All First Nations invited to 50th Anniversary of Aboriginal Embassy, 26-28 January 2022

50th Anniversay Aboriginal Embassy
Media Release

25 June 2021

Ghillar, Michael Anderson, Convenor of the Sovereign Union, last surviving member of the founding four of the Aboriginal Embassy and Head of State of the Euahlayi Peoples Republic introduces the program for the 50th Anniversary of the Aboriginal Embassy.

An invitation is extended to all First Nations Peoples across Australia to bring their flags, aspirations, ideas and strategies for achieving self-determination to Canberra, January 26-28 2022.

The 50th Anniversary of the Aboriginal Embassy is the greatest opportunity for the grassroots voices to be truly heard as one.

The Australian courts now recognise the legitimacy and authority of First Nations’ Law and customs within this Country. This moment in history now offers us the opportunity to form the First Nations government under our Law and culture. We know and the colonisers know that they are and always have been a military occupation of our lands and waters. International law now dictates that illegal occupation of other Peoples’ territories is not tolerated in the modern world.

Our status as sovereign Nations is confirmed by the fact that any and all colonial laws made in this country that impact upon us as a ‘race’ can only be executed under Section 51(26) of the Australian Constitution, the ‘race power’. In respect of State laws, there are no constitutional rights that give the parliament powers to make laws in respect to the first inhabitants and original possessors of this land. To the contrary, as a result of demands from England, we were to be ‘protected’ from the dregs of the colonial society. These are facts. These are truths. It is these truths that give us the power and authority, under our Law and custom to form our own government.

Colonial education is not an authority to make decisions for our Peoples. It is this assimilating process that the colonial authorities have been using to divide and assimilate us through a western educated mindset.

The 50th Anniversary of the Aboriginal Embassy now gives us an opportunity in time to make our Declaration for our decolonisation and independence from the coloniser’s rule over us.

The 50th Anniversary of the Aboriginal Embassy is fast approaching and I have no doubt that there are many people out there who are wondering what plans are being made for the 50th. Plans are well underway and will be finalised soon.

First Nations have been resisting the invading colonisers since 1770. As young Aboriginal people we were influenced by own People’s endeavours to gain the attention of, not just local politicians, but also the international community at large, in respect to our plight here in Australia.

Leading up to this 50th Anniversary, we acknowledge and respect with great reverence the martyrdom and resistance of our forebears to correct the wrongdoings perpetrated against our Peoples and to free ourselves from being imprisoned within our own lands.

It is time to acknowledge some of the major efforts in the modern era to gain some type of ‘equality’ and civil rights under the military occupation, efforts such as the Day of Mourning; the local Progress Associations; the Pilbara Strike for equal wages; the Gurindji Walk-Off; Palm Island strikes; William Cooper’s efforts; NT Bark Petition to the King of England; the Yorta Yorta Cummeragunga protest and their crossing from NSW to Victoria and the establishment of FCAATSI Federal Council Aboriginal and Torres Strait Islanders and their efforts in promoting the ‘Yes’ vote for the 1967 Referendum, just to name a few.

It was the Gurindji Walk-Off and their return to their own lands that focused attention directly on Land Rights. For us a young people, this was the flame that lit the fire for the modern political struggle. Land Rights was the beacon that shone throughout this land. We were also influenced by other liberation struggles going on around the world, such as Native Americans fighting for their Treaty rights; Aotearoa Maori Waitangi treaty rights, while other Maori were arguing that the Waitangi Treaty did not impact on them and that they had more rights not covered by the treaty. There were also the Black Panther Movement in America and Martin Luther King’s non-violent approach to civil liberties. Learning from these struggles, we set our own pathway of protesting against the military occupation of Australia by the British, which is still the case today, and this military occupation is now cleverly disguised as a democracy.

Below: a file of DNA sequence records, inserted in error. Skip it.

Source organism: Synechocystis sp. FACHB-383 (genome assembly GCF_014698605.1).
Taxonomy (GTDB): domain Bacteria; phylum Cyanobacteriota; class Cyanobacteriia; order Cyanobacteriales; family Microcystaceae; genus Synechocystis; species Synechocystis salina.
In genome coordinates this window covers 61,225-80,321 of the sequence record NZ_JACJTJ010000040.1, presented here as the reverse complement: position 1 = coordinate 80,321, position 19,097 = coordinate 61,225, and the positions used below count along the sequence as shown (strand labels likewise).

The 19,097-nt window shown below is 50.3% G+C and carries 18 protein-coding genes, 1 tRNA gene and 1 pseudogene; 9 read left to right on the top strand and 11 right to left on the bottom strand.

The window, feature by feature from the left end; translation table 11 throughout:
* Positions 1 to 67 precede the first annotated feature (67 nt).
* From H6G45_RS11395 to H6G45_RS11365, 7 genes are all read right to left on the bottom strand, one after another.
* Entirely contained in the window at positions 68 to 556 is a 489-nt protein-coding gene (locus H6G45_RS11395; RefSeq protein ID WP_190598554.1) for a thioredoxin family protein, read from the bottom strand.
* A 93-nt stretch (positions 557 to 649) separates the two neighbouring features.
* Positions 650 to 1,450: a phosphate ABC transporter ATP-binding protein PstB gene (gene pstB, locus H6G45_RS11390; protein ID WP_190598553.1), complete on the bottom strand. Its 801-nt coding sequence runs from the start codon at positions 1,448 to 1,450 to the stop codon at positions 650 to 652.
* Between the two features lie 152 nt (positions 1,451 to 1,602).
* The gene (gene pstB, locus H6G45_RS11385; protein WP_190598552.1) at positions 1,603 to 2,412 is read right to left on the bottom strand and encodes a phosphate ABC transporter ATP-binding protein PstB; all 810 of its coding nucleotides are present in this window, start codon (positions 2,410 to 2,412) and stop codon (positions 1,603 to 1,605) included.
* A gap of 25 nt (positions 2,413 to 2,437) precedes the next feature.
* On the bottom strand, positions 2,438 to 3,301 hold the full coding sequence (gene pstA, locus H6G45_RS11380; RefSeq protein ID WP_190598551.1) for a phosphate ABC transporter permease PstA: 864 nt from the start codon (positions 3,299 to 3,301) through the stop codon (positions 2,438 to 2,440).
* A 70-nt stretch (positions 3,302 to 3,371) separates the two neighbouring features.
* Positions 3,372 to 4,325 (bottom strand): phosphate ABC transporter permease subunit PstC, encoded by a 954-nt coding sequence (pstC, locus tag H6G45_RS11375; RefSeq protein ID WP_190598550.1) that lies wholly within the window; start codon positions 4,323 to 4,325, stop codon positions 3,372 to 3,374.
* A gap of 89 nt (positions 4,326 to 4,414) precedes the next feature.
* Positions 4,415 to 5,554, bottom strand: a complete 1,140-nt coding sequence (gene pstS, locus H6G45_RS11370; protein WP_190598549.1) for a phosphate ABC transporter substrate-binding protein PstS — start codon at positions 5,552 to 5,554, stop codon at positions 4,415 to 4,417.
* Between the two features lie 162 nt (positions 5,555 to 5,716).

Our Black Power and Black Panther movements of the late 1960s and early 1970s were about letting Australia know that they are getting rich by exploiting stolen lands, which are proceeds of crimes. The crimes we speak of are the genocidal practices committed against our Peoples from east to west and north to south.

One example of a genocidal military order was Governor Macquarie’s assault against First Nations of the Sydney area, including the Murningong and Gandagarra, in April 1816. The Order declared:

On any occasion of seeing or falling in with the Natives, either in bodies or singly, they are to be called on, by your friendly Native Guides, to surrender themselves to you as Prisoners of War. If they refuse to do so, make the least show of resistance, or attempt to run away from you, you will fire upon and compell them to surrender, breaking and destroying the spears, clubs, and waddies of all those you take Prisoners. Such Natives as happen to be killed on such occasions, if grown up men, are to be hanged up on trees in conspicuous situations, to strike the Survivors with the greater terror. On all occasions of your being obliged to have recourse to offensive and coercive measures, you will use every possible precaution to save the lives of the Native Women and Children, but taking as many of them as you can Prisoners.

These murderous genocidal feats were not just committed by the military, but also by private squatters, who not only squatted illegally on our lands, but also killed our people if the sovereign owners dared to challenge them.

This country has a Black history, or should I say, an horrendous white history.

This history is yet to be faced.

This coming 50th Anniversary will help to trigger a process for us to put together senior Elder tribunals to have all persons who committed crimes against us to come before chosen tribunals. These tribunals will sit and hear evidence of the colonial killings throughout this island continent. We cannot rely on our oppressors and occupiers to be truthful. We all know this history has yet to be faced. No matter how the invaders wish to colour it, they will have to face their own demons. Whilst I say this, I also acknowledge that at least 45% of the current Australian population are newcomers from other lands and do not have Anglo origins, however, they all still benefit from living on stolen land and the wealth it creates.